The Lover of Nettles

Two species, ubiquitous to the UK countryside, are the Small Tortoiseshell (Aglais urticae) and the Peacock (Inachis io) and they were once extremely common. The larvae of both species, feed almost exclusively on the Common Nettle (Urtica dioica) see image 1. The two species are quite easily identifiable, although both species, especially the Small Tortoiseshell, have suffered extremely drastic declines across the UK , which is explained further below. The Small Tortoiseshell is typically double brooded with a peak in April, after adults emerge from hibernation. There is then a long peak lasting two generations from late June to late August. The second brood adults then hibernate over the winter until spring. Whereas, the Peacock typically has one brood (one generation) a year, having a peak in April, after the adults emerge from hibernation. There is then a second peak in early August, as the first generation emerges, such adults will then hibernate through the winter until spring.

The decline in both species, but most especially the Small Tortoiseshell, has been most likely due to the natural colonisation of the parasitoid fly, Sturmia bella in the UK. This fly is a continental species and is known to use the Small Tortoiseshell, the Peacock and the Red Admiral (Vanessa Atlanta) as a host. Scientists from Oxford University and the Centre for Ecology and Hydrology, with funding from the Natural Environment Research Council (NERC), found that on average 26% of Small Tortoiseshell and 15% of Peacock caterpillars that were collected, were infected. The koinobiont parasitoid infects its host, through being consumed with the food plant, it then grows inside it host which is still developing, before emerging just after the last moult, eating its way out. It is thought to infect the Small Tortoiseshell more effectively due to its lifecycle. Unfortunately, this may not be the only reason for its decline. However do not despair, the species can still be seen.

The Small Tortoiseshell’s distinctive features are first the orange colouration on the upper surface of the wings, with a string of beautiful blue dots along the edges of the fore and hindwing, see image 2. The forewing, also has a band of colouring of effectively black then yellow patches along the leading edge. The wingspan is approximately 50mm. From below, this species has an effectively black hindwing, with a dividing line before getting slightly paler towards the edge, with only the forewing having pale yellow area, see image 3.  The Peacock from above is a warm red with an eye spot on each wing tip. The eye spots are coloured with sky blue and egg yellow, with black surrounding them on the forewing, and yellow on the hindwing, see image 4. The wingspan being up to an impressive 70mm. From below, the Peacock appears mottled black and brown, with various jagged black lines across the wing, see image 5. Both species are found throughout the UK and have been recorded from the highlands and islands, including Shetland.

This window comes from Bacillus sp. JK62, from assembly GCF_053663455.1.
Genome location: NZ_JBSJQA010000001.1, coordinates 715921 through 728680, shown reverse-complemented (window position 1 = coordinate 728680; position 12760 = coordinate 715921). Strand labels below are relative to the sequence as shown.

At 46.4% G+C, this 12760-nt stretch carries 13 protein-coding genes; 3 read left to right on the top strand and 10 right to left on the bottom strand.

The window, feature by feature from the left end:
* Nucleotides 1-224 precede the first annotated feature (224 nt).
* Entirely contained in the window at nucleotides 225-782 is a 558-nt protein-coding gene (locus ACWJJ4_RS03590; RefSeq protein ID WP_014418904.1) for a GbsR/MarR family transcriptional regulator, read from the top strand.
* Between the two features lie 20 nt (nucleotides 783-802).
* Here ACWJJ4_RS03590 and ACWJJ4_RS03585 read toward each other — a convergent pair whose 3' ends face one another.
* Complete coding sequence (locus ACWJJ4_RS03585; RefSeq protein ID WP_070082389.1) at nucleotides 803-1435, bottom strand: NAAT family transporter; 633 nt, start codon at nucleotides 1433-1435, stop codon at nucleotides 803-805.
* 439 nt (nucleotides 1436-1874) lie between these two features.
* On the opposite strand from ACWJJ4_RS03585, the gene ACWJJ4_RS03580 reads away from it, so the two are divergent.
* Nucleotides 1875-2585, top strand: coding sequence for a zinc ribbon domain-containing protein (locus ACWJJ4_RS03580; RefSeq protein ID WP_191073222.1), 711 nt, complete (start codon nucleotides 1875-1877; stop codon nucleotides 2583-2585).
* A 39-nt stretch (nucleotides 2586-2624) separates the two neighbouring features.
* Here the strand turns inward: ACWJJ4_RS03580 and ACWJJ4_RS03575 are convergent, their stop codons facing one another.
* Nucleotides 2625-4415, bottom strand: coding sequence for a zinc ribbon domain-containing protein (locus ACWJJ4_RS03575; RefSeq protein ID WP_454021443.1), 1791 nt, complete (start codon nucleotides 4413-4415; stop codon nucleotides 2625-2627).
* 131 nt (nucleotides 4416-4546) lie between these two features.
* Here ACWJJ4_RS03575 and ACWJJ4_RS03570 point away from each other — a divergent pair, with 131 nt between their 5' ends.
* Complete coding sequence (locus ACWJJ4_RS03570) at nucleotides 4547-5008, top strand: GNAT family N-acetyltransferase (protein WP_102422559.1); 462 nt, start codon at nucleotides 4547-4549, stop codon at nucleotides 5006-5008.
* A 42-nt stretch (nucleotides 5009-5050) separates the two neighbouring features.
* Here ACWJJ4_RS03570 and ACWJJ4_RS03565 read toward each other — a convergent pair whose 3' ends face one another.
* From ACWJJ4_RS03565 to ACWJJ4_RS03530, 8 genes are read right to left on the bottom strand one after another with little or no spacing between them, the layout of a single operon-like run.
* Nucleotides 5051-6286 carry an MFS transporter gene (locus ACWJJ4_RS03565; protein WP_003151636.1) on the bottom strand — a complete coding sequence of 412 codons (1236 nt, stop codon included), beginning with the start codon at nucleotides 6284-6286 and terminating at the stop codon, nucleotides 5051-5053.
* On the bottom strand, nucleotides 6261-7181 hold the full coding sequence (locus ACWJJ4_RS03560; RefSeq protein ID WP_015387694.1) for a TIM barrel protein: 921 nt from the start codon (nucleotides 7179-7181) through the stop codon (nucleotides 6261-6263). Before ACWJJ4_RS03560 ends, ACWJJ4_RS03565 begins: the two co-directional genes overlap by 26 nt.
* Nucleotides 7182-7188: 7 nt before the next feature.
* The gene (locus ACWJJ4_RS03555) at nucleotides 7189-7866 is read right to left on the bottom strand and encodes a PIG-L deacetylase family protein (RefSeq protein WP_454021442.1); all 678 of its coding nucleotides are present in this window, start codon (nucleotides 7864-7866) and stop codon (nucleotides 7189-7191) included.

As noted, the species are associated with the Common Nettle (Urtica dioica), but as adults, they loves nectar rich flower species such as Scabious (Scabiosa sp.) and Buddleja davidii, where they use their proboscis to probe for nectar. The eggs of these species are often laid in clusters, on the underside of the nettle leaves. The eggs of both species being highly ribbed and barrel-shaped see image 6. Once hatched, Small Tortoiseshell larvae can be distinguished by the dense hairs/spikes along the body, and the pattern of black and yellow stripes and dots along the body, whereas the Peacock caterpillar is similar, having hairs/spikes, but is jet black, with red legs and white dots (pseudopods) see images 7 and 8.

Sites you may wish to visit are:

Please record any sighting on campus including the date, in the comments section below, for assessment by subsequent authors.

We thank photographers from UK Butterflies, W. Schö and Quartl for permission to use their images.  Individual credits are given with each image.

About Justin Anthony Groves

As a student of Ecology and Conservation at Reading University i am very interested many other insect groups, botany and the interaction in nature. Over a number of blogs I hope to pass my knowledge to others but also gain from the many other interesting posts.
This entry was posted in Animals, Butterflies, Insects, Lepidoptera, Plants, Urticaceae. Bookmark the permalink.

2 Responses to The Lover of Nettles

  1. Rose-Ann says:

    Haven’t seen a Small Tortoiseshell in the UK for years!

  2. Well don’t worry there are definitely some on Campus

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